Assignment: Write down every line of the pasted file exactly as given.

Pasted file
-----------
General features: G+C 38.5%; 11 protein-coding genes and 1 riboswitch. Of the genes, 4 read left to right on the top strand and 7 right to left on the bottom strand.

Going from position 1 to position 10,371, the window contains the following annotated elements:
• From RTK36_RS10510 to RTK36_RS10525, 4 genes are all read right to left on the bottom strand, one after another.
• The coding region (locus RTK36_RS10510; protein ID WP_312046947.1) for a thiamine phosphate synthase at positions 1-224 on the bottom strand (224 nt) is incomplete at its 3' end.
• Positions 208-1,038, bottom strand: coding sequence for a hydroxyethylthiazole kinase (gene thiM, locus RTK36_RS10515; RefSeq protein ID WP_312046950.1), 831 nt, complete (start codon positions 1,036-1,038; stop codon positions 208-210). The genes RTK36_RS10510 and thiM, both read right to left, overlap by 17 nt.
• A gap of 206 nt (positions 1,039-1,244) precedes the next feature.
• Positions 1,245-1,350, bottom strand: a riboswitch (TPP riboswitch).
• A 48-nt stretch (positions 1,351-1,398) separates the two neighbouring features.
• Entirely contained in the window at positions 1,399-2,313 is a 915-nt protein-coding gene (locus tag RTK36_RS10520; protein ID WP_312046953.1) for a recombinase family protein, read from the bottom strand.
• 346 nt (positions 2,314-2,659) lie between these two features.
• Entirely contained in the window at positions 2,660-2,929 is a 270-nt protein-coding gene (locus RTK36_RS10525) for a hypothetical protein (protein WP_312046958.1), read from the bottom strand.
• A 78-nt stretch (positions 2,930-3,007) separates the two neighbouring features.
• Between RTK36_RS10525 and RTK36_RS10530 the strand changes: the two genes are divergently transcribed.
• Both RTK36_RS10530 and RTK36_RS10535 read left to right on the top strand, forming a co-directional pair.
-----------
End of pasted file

General features: G+C 38.5%; 11 protein-coding genes and 1 riboswitch. Of the genes, 4 read left to right on the top strand and 7 right to left on the bottom strand.

Going from position 1 to position 10,371, the window contains the following annotated elements:
• From RTK36_RS10510 to RTK36_RS10525, 4 genes are all read right to left on the bottom strand, one after another.
• The coding region (locus RTK36_RS10510; protein ID WP_312046947.1) for a thiamine phosphate synthase at positions 1-224 on the bottom strand (224 nt) is incomplete at its 3' end.
• Positions 208-1,038, bottom strand: coding sequence for a hydroxyethylthiazole kinase (gene thiM, locus RTK36_RS10515; RefSeq protein ID WP_312046950.1), 831 nt, complete (start codon positions 1,036-1,038; stop codon positions 208-210). The genes RTK36_RS10510 and thiM, both read right to left, overlap by 17 nt.
• A gap of 206 nt (positions 1,039-1,244) precedes the next feature.
• Positions 1,245-1,350, bottom strand: a riboswitch (TPP riboswitch).
• A 48-nt stretch (positions 1,351-1,398) separates the two neighbouring features.
• Entirely contained in the window at positions 1,399-2,313 is a 915-nt protein-coding gene (locus tag RTK36_RS10520; protein ID WP_312046953.1) for a recombinase family protein, read from the bottom strand.
• 346 nt (positions 2,314-2,659) lie between these two features.
• Entirely contained in the window at positions 2,660-2,929 is a 270-nt protein-coding gene (locus RTK36_RS10525) for a hypothetical protein (protein WP_312046958.1), read from the bottom strand.
• A 78-nt stretch (positions 2,930-3,007) separates the two neighbouring features.
• Between RTK36_RS10525 and RTK36_RS10530 the strand changes: the two genes are divergently transcribed.
• Both RTK36_RS10530 and RTK36_RS10535 read left to right on the top strand, forming a co-directional pair.